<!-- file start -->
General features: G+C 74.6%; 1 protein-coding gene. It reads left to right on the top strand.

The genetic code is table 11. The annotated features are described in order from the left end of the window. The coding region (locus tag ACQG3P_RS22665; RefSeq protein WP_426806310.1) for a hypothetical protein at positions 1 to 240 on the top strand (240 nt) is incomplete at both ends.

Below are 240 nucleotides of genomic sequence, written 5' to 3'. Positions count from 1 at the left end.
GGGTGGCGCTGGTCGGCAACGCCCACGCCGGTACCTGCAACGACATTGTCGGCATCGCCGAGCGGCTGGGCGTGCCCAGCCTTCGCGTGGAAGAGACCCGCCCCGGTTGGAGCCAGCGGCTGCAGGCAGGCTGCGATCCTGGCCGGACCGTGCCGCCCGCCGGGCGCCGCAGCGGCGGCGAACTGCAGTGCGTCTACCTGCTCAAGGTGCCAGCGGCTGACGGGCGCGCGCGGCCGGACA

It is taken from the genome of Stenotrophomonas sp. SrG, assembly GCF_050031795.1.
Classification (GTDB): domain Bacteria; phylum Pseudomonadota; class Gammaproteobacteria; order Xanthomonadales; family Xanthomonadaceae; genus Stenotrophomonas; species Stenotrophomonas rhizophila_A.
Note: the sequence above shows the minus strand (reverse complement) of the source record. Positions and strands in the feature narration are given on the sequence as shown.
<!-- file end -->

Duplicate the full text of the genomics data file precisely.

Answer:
General features: G+C 74.6%; 1 protein-coding gene. It reads left to right on the top strand.

The genetic code is table 11. The annotated features are described in order from the left end of the window. The coding region (locus tag ACQG3P_RS22665; RefSeq protein WP_426806310.1) for a hypothetical protein at positions 1 to 240 on the top strand (240 nt) is incomplete at both ends.

Below are 240 nucleotides of genomic sequence, written 5' to 3'. Positions count from 1 at the left end.
GGGTGGCGCTGGTCGGCAACGCCCACGCCGGTACCTGCAACGACATTGTCGGCATCGCCGAGCGGCTGGGCGTGCCCAGCCTTCGCGTGGAAGAGACCCGCCCCGGTTGGAGCCAGCGGCTGCAGGCAGGCTGCGATCCTGGCCGGACCGTGCCGCCCGCCGGGCGCCGCAGCGGCGGCGAACTGCAGTGCGTCTACCTGCTCAAGGTGCCAGCGGCTGACGGGCGCGCGCGGCCGGACA

It is taken from the genome of Stenotrophomonas sp. SrG, assembly GCF_050031795.1.
Classification (GTDB): domain Bacteria; phylum Pseudomonadota; class Gammaproteobacteria; order Xanthomonadales; family Xanthomonadaceae; genus Stenotrophomonas; species Stenotrophomonas rhizophila_A.
Note: the sequence above shows the minus strand (reverse complement) of the source record. Positions and strands in the feature narration are given on the sequence as shown.